July 22, 2024

Dall Sheep Bio

DALL SHEEP (Ovis dalli dalli) INHABIT THE MOUNTAIN RANGES THROUGHOUT MUCH OF ALASKA and are found in relatively dry country that has the special combination of open alpine ridges, meadows and steep slopes that also offer very rugged escape terrain. Dall sheep primarily use the open ridges, meadows and slopes for feeding and bedding. There they feed on a variety of plants including grasses, sedges, mosses and lichens. When, and if, danger approaches they will often flee to the ledges and crags of the escape terrain to elude predators. Sheep are very loyal to their home ranges but will often travel within that relatively small home range to bedding and feeding areas and between winter and spring ranges.

Male Dall sheep are called rams and are distinguishable by their massive curling gold or tan colored horns. Dall sheep horns grow continually throughout the sheep’s life with the majority of the growth occurring in the spring, summer and early fall of each year. In the late fall and winter horn growth slows considerably in part due to body chemistry changes during the rut, or breeding season, which occurs in November and December, as well as the reduced availability of food during the winter months. This change in horn growth rate creates a pattern of rings, called annuli, which are spaced along the length of the horn. These annuli rings can help to accurately determine the age of a ram.

A rams horns grow in a circular manner when viewed from the side, while at the same time grow in either a converging or diverging manner when viewed from the front or back. Converging horns, when viewed from the front, tend to grow inwards towards the face while diverging horns tend to grow outwards, away from the face and “flare” to the sides. Typically, rams horns reach half a circle (half curl) between two and three years old, three quarter curl in four or five years, seven-eighths curl in six or seven years and full curl by age seven or eight. Throughout most of Alaska, hunters are required to harvest Dall sheep rams that have achieved full curl, are at least eight years old or are “broomed” on both sides (have both horn tips broken off). Generally speaking, a twelve year old ram is considered very old and most rams die, either through predation or natural causes, between ages eight and eleven. The average size for a full curl, legal ram in Alaska is approximately 33 inches.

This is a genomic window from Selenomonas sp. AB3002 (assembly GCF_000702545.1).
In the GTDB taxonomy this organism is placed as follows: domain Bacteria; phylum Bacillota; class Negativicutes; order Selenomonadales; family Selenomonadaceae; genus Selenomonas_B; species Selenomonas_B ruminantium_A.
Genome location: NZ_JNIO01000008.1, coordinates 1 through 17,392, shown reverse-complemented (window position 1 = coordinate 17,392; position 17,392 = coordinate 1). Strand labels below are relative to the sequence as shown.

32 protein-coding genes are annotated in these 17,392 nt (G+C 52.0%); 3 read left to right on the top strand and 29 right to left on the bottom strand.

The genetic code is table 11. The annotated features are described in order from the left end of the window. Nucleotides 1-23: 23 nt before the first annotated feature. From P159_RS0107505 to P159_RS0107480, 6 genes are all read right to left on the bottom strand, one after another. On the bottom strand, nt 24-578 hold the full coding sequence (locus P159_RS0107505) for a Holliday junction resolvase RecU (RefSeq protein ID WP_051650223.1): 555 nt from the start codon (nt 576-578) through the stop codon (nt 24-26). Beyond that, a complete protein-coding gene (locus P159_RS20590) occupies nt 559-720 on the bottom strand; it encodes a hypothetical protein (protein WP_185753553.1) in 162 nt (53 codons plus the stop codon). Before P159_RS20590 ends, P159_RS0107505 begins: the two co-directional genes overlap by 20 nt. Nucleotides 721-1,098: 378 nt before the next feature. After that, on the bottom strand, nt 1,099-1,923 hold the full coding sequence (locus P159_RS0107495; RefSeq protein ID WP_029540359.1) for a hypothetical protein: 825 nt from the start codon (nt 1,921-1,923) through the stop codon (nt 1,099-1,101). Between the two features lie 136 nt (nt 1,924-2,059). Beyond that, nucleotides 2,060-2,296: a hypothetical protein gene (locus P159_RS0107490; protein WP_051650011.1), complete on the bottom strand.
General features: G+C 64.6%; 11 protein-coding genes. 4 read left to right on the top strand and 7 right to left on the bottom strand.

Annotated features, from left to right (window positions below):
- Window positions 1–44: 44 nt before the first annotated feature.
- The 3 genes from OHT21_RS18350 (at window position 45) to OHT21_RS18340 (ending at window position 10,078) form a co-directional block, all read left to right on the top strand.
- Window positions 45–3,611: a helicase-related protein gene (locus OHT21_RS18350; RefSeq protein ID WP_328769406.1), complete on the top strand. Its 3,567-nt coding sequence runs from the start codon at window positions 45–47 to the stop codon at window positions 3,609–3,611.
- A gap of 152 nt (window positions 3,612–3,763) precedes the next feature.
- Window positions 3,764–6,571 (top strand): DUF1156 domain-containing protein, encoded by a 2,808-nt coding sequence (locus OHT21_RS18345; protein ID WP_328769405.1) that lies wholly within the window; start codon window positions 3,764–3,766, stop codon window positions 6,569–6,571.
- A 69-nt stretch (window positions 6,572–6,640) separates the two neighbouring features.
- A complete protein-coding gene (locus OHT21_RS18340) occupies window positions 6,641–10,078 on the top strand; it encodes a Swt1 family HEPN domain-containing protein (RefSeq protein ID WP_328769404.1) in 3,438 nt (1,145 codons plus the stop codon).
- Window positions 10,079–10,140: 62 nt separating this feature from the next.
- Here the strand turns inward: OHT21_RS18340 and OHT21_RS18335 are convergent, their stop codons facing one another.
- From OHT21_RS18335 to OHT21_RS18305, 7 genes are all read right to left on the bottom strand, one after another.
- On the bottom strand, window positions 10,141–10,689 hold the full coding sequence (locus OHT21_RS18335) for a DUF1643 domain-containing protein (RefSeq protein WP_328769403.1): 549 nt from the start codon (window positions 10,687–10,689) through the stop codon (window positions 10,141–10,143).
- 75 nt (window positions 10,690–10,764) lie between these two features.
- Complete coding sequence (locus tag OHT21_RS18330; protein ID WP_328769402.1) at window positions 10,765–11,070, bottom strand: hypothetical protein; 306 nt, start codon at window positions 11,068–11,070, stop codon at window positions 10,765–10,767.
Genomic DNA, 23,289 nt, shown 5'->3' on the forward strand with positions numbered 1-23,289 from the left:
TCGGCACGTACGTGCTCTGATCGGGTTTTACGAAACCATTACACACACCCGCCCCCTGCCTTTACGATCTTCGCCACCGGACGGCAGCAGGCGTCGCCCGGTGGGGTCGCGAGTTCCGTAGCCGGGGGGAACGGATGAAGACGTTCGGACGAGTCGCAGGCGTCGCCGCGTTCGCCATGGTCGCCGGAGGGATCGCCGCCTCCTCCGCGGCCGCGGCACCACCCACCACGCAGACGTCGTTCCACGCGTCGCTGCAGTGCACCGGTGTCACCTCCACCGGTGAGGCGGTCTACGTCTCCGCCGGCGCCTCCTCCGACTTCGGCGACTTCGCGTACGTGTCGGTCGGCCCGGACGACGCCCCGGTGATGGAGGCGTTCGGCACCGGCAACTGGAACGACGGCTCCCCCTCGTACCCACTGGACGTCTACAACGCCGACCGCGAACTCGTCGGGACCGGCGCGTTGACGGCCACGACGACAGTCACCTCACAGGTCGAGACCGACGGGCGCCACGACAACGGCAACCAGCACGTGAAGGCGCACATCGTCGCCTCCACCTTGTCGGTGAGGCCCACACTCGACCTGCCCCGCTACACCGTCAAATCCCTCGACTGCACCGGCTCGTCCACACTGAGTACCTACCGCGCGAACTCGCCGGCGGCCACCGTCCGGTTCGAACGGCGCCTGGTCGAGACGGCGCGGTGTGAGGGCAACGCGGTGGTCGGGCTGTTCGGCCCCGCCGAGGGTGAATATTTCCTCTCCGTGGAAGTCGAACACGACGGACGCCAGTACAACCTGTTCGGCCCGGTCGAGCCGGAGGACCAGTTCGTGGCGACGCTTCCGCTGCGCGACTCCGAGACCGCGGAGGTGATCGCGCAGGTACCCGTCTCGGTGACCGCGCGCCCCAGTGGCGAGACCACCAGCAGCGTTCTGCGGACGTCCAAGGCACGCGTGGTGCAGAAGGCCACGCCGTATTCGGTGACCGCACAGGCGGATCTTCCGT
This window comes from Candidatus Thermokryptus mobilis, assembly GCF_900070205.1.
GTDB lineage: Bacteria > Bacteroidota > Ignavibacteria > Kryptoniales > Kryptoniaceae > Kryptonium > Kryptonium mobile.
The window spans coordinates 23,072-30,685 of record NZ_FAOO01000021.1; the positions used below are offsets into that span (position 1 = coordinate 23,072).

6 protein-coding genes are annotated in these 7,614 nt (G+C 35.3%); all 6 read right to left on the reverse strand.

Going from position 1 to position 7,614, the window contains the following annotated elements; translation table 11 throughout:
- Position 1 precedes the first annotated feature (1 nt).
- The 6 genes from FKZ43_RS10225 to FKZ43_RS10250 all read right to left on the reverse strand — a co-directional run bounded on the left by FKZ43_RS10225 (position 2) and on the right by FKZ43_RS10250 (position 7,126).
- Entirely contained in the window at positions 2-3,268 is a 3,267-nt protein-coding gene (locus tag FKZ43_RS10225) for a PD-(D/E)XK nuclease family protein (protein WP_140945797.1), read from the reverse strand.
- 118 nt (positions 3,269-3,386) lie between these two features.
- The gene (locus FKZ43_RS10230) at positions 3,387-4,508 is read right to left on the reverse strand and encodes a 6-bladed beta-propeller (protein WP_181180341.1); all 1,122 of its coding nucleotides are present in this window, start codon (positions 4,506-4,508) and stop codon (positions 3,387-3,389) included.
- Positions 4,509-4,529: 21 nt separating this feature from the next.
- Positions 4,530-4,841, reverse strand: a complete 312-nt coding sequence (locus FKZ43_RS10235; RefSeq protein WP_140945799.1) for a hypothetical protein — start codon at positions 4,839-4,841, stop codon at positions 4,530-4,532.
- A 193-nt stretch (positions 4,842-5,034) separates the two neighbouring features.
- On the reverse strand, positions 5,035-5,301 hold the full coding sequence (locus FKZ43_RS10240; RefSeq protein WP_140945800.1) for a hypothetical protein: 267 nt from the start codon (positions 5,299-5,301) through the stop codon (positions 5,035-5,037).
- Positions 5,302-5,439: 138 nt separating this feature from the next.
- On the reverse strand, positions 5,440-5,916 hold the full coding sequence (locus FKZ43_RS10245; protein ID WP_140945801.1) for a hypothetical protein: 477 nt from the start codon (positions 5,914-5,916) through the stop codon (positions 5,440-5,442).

Female Dall sheep, called ewes, have shorter, more slender and slightly curved horns. Rams and ewes can be difficult to distinguish until they are about three years old, after which the continued horn growth of the rams makes them easily recognizable. Beginning at about age three, ewes usually give birth to a single lamb in late May or early June and within a week of birth the lambs are feeding on vegetation and are generally weaned by October.

Sheep have a very well developed social structure or hierarchy and generally the rams do not associate with the ewes and lambs except during the breeding season. The classic horn clashing that has helped to make sheep of many species famous is not a result of fighting over specific ewes for breeding, but is a way that rams, and occasionally ewes, establish the bands social order and an individual sheep’s place in that order, which in turn helps them to organize a breeding order. Though rams are capable of siring offspring at eighteen months of age, most of the successful breeding is done by the older, more dominant full curl rams.

Dall sheep are relatively short, stocky animals and generally have an adult live ram weight of between 200-250 pounds; a carcass weight of approximately 120 pounds and a boned-out carcass weight of 80 pounds. Dall sheep meat has an excellent flavor and I consider it the finest wild game meat I have ever had the pleasure of eating. When considering a Dall sheep hunt, the most important factor is a hunter’s mental and physical condition. Dall sheep are considered by many to be one of North America’s ultimate big game trophies due in part to the fact that it can require a great deal of physical and mental fortitude to harvest these monarchs of the mountains!

– Henry Tiffany with portions excerpted from the Alaska Department of Fish & Game Wildlife Notebook Series